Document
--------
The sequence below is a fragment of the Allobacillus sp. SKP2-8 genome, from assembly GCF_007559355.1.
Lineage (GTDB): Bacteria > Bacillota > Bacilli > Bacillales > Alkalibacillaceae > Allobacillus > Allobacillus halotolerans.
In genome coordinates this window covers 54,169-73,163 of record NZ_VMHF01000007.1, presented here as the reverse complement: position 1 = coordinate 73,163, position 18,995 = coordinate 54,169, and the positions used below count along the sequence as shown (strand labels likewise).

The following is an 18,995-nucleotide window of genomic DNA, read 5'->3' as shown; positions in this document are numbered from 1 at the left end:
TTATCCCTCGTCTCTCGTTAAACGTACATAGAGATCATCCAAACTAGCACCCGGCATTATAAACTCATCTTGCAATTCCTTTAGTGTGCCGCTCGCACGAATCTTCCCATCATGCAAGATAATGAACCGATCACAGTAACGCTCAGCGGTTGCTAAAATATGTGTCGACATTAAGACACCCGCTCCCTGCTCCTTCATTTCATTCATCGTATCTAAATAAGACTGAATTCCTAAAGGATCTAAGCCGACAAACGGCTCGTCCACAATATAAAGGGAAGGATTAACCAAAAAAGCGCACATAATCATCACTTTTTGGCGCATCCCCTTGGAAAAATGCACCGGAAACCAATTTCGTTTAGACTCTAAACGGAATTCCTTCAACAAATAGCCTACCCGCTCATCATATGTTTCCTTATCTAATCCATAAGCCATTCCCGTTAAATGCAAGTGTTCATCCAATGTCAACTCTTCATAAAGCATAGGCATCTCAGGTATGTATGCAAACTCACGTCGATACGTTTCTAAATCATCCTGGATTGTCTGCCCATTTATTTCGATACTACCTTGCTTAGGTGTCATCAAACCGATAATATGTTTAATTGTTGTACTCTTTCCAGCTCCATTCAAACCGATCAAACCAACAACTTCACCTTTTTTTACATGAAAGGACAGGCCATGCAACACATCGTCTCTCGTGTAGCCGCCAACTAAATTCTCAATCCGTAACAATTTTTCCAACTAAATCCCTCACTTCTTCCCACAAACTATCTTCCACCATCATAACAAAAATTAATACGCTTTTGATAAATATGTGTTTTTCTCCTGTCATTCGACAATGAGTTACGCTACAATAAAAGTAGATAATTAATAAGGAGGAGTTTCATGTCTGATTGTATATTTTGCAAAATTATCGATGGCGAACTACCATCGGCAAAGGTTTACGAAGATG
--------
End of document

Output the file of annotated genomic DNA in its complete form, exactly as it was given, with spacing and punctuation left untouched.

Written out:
The sequence below is a fragment of the Allobacillus sp. SKP2-8 genome, from assembly GCF_007559355.1.
Lineage (GTDB): Bacteria > Bacillota > Bacilli > Bacillales > Alkalibacillaceae > Allobacillus > Allobacillus halotolerans.
In genome coordinates this window covers 54,169-73,163 of record NZ_VMHF01000007.1, presented here as the reverse complement: position 1 = coordinate 73,163, position 18,995 = coordinate 54,169, and the positions used below count along the sequence as shown (strand labels likewise).

The following is an 18,995-nucleotide window of genomic DNA, read 5'->3' as shown; positions in this document are numbered from 1 at the left end:
TTATCCCTCGTCTCTCGTTAAACGTACATAGAGATCATCCAAACTAGCACCCGGCATTATAAACTCATCTTGCAATTCCTTTAGTGTGCCGCTCGCACGAATCTTCCCATCATGCAAGATAATGAACCGATCACAGTAACGCTCAGCGGTTGCTAAAATATGTGTCGACATTAAGACACCCGCTCCCTGCTCCTTCATTTCATTCATCGTATCTAAATAAGACTGAATTCCTAAAGGATCTAAGCCGACAAACGGCTCGTCCACAATATAAAGGGAAGGATTAACCAAAAAAGCGCACATAATCATCACTTTTTGGCGCATCCCCTTGGAAAAATGCACCGGAAACCAATTTCGTTTAGACTCTAAACGGAATTCCTTCAACAAATAGCCTACCCGCTCATCATATGTTTCCTTATCTAATCCATAAGCCATTCCCGTTAAATGCAAGTGTTCATCCAATGTCAACTCTTCATAAAGCATAGGCATCTCAGGTATGTATGCAAACTCACGTCGATACGTTTCTAAATCATCCTGGATTGTCTGCCCATTTATTTCGATACTACCTTGCTTAGGTGTCATCAAACCGATAATATGTTTAATTGTTGTACTCTTTCCAGCTCCATTCAAACCGATCAAACCAACAACTTCACCTTTTTTTACATGAAAGGACAGGCCATGCAACACATCGTCTCTCGTGTAGCCGCCAACTAAATTCTCAATCCGTAACAATTTTTCCAACTAAATCCCTCACTTCTTCCCACAAACTATCTTCCACCATCATAACAAAAATTAATACGCTTTTGATAAATATGTGTTTTTCTCCTGTCATTCGACAATGAGTTACGCTACAATAAAAGTAGATAATTAATAAGGAGGAGTTTCATGTCTGATTGTATATTTTGCAAAATTATCGATGGCGAACTACCATCGGCAAAGGTTTACGAAGATG